Starring Matt Damon, Christoph Waltz, Hong Chau, Udo Kier, Kristen Wiig, Jason Sudeikis, Rolf Lassgard, Maribeth Monroe, Ingjerd Egeberg, Neal Patrick Harris, Laura Dern. Directed by Alexander Payne. (2017/135 min).
Here's another strong reason why people should probably pay more attention to who's creatively responsible for a film rather than its pandering trailer. Writer/director Alexander Payne isn't known for gimmicky, high-concept movies and he sure as hell didn't start with Downsizing.
Yet ads and trailers offered it up as a big, fun, FX-driven sci-fi comedy with Matt Damon experiencing the joy of tapping a giant vodka bottle (a scene which didn't actually show up in the final cut). It wasn't really fair to audiences or Payne, who wrote and directed a more somber and thought-provoking film than that.
As a solution to overpopulation, climate change and Earth's depleting resources, a brilliant Norwegian scientist develops a technology which reduces people to five inches. At that size, not only do they consume less of everything, even those with relatively few assets can suddenly afford lives of luxury. Years later, Paul Safranek (Matt Damon), an occupational therapist who once had bigger dreams, sees this as a chance to do something important. His wife, however, backs out at the last second. Since the procedure is irreversible, Paul's stuck living on his own in Leisureland (the community where everyone who's been "downsized" live).
|"Yeah, I was expecting Steve Martin to be here, too."|
For a time, Paul is lonely and bored, working as a telemarketer and befriending Dusan (Christoph Waltz), an aging Serbian playboy who hosts wild parties every night. Then he meets one of Dusan's housekeepers, Ngoc Lan (Hong Chau), a Vietnamese political prisoner who was shrunk against her will and shipped to America. Through her, he discovers Leisureland isn't quite the utopia he was led to believe and that downsizing has done little to change the social injustices plaguing the rest of the world. The story takes an even darker turn after Paul accompanies Dusan to Norway to the village where the very first downsizers have been living - in relative isolation - for decades.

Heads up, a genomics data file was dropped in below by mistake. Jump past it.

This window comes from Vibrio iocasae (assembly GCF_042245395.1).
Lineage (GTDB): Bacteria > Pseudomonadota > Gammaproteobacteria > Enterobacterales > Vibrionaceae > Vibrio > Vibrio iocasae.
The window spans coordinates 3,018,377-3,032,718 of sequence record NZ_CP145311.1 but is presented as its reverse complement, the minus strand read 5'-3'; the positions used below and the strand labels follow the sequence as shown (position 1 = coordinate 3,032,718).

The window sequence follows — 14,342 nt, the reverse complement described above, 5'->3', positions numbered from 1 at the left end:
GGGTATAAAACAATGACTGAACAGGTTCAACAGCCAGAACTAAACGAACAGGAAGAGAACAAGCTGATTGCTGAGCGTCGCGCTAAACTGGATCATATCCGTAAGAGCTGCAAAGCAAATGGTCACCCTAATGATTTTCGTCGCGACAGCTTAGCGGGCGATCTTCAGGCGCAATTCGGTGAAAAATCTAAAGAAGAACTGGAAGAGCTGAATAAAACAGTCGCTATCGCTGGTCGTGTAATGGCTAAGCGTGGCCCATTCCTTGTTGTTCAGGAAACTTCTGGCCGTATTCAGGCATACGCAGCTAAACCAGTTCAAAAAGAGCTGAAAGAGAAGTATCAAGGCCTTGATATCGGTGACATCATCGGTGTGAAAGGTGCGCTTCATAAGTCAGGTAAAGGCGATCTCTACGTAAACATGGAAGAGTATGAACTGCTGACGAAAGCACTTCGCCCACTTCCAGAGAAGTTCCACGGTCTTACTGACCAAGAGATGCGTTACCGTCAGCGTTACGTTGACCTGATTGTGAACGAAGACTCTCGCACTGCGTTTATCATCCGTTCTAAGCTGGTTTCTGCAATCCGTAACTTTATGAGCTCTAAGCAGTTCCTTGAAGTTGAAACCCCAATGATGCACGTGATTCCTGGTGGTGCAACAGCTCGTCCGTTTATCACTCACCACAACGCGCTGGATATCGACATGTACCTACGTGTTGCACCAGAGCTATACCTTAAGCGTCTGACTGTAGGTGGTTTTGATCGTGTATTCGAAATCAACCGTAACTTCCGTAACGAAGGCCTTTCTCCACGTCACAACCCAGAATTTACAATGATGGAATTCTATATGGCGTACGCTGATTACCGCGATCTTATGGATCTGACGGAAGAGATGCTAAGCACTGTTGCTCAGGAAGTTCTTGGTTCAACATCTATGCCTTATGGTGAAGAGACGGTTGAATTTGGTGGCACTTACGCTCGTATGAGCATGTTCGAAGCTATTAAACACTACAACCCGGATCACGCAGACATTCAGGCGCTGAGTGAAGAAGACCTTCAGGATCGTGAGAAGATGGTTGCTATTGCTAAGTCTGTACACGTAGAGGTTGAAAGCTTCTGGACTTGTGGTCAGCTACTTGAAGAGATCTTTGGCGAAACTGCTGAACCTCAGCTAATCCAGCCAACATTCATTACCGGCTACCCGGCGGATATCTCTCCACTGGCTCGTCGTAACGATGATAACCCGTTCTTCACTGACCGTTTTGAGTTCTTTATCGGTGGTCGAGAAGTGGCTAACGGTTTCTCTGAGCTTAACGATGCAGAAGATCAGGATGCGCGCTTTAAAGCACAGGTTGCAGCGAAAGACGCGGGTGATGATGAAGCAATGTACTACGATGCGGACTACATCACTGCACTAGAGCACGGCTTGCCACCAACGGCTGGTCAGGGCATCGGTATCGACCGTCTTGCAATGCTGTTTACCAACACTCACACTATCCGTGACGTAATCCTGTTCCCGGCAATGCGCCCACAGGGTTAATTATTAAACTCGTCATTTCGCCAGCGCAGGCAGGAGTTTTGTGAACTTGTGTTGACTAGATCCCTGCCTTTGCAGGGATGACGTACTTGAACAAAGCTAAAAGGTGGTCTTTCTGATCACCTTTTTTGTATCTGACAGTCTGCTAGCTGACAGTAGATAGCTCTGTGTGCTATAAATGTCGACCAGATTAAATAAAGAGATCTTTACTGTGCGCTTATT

While it's not exactly Honey, I Shrunk Matt Damon, Downsizing is sometimes very funny for reasons we're led to expect. But Payne also has something important to say about humankind's inherent short-sightedness, apathy and egocentrism. Infusing some biting satire, he doesn't paint an optimistic picture of the world or its future. In fact, there are moments when the story is kind-of depressing, especially when Leisureland is depicted as a little more than microcosm of the world its inhabitants supposedly wanted to save.
|"Sorry...I ate all the crackers."|
The film is a bit overlong. The first hour, in particular, is pretty meandering - almost aimless - until the real story kicks in, which is full of surprises and as engaging as it is intelligent. Aside from a boatload of gratuitous cameos (mainly during the first act), the characters are interesting, as are most of the performances. Damon is...well, Matt Damon, but Waltz & Udo Kier are wonderful in roles which seem tailor-made for them. The best performance, though, belongs to Chau, whose character becomes emotional crux of the film.
Downsizing is smart, enjoyable and poignant, not at-all like the film we were sold. That's arguably the biggest reason it undeservedly came-and-went in theaters within a few weeks. But perhaps it'll enjoy a second life on home video, being a very rewarding experience once the viewer knows what to expect.
PROMOTIONAL FEATURETTES: "Working with Alexander"; "The Cast"; "A Visual Journey"; "A Matter of Perspective"; "That Smile"; "A Global Concern"
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